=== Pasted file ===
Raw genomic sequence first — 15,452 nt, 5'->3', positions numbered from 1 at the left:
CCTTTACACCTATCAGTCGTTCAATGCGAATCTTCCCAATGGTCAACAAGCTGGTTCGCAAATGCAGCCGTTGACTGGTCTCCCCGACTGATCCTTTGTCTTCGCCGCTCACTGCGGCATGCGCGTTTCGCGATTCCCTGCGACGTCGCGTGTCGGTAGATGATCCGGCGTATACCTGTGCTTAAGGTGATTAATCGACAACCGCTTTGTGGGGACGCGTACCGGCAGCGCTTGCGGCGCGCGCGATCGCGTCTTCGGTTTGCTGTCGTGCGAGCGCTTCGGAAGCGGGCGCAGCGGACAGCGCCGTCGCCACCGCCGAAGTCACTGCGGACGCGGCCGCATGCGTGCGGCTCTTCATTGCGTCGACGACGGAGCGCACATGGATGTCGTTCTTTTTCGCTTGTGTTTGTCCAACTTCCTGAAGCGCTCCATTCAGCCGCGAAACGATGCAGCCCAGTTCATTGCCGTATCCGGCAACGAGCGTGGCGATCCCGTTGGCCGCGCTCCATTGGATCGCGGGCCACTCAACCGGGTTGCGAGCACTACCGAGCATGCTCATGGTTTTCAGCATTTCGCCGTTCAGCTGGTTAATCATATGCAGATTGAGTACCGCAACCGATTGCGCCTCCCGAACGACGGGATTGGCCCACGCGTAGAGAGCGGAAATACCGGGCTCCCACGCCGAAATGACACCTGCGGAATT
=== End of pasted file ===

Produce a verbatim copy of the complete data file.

Raw genomic sequence first — 15,452 nt, 5'->3', positions numbered from 1 at the left:
CCTTTACACCTATCAGTCGTTCAATGCGAATCTTCCCAATGGTCAACAAGCTGGTTCGCAAATGCAGCCGTTGACTGGTCTCCCCGACTGATCCTTTGTCTTCGCCGCTCACTGCGGCATGCGCGTTTCGCGATTCCCTGCGACGTCGCGTGTCGGTAGATGATCCGGCGTATACCTGTGCTTAAGGTGATTAATCGACAACCGCTTTGTGGGGACGCGTACCGGCAGCGCTTGCGGCGCGCGCGATCGCGTCTTCGGTTTGCTGTCGTGCGAGCGCTTCGGAAGCGGGCGCAGCGGACAGCGCCGTCGCCACCGCCGAAGTCACTGCGGACGCGGCCGCATGCGTGCGGCTCTTCATTGCGTCGACGACGGAGCGCACATGGATGTCGTTCTTTTTCGCTTGTGTTTGTCCAACTTCCTGAAGCGCTCCATTCAGCCGCGAAACGATGCAGCCCAGTTCATTGCCGTATCCGGCAACGAGCGTGGCGATCCCGTTGGCCGCGCTCCATTGGATCGCGGGCCACTCAACCGGGTTGCGAGCACTACCGAGCATGCTCATGGTTTTCAGCATTTCGCCGTTCAGCTGGTTAATCATATGCAGATTGAGTACCGCAACCGATTGCGCCTCCCGAACGACGGGATTGGCCCACGCGTAGAGAGCGGAAATACCGGGCTCCCACGCCGAAATGACACCTGCGGAATT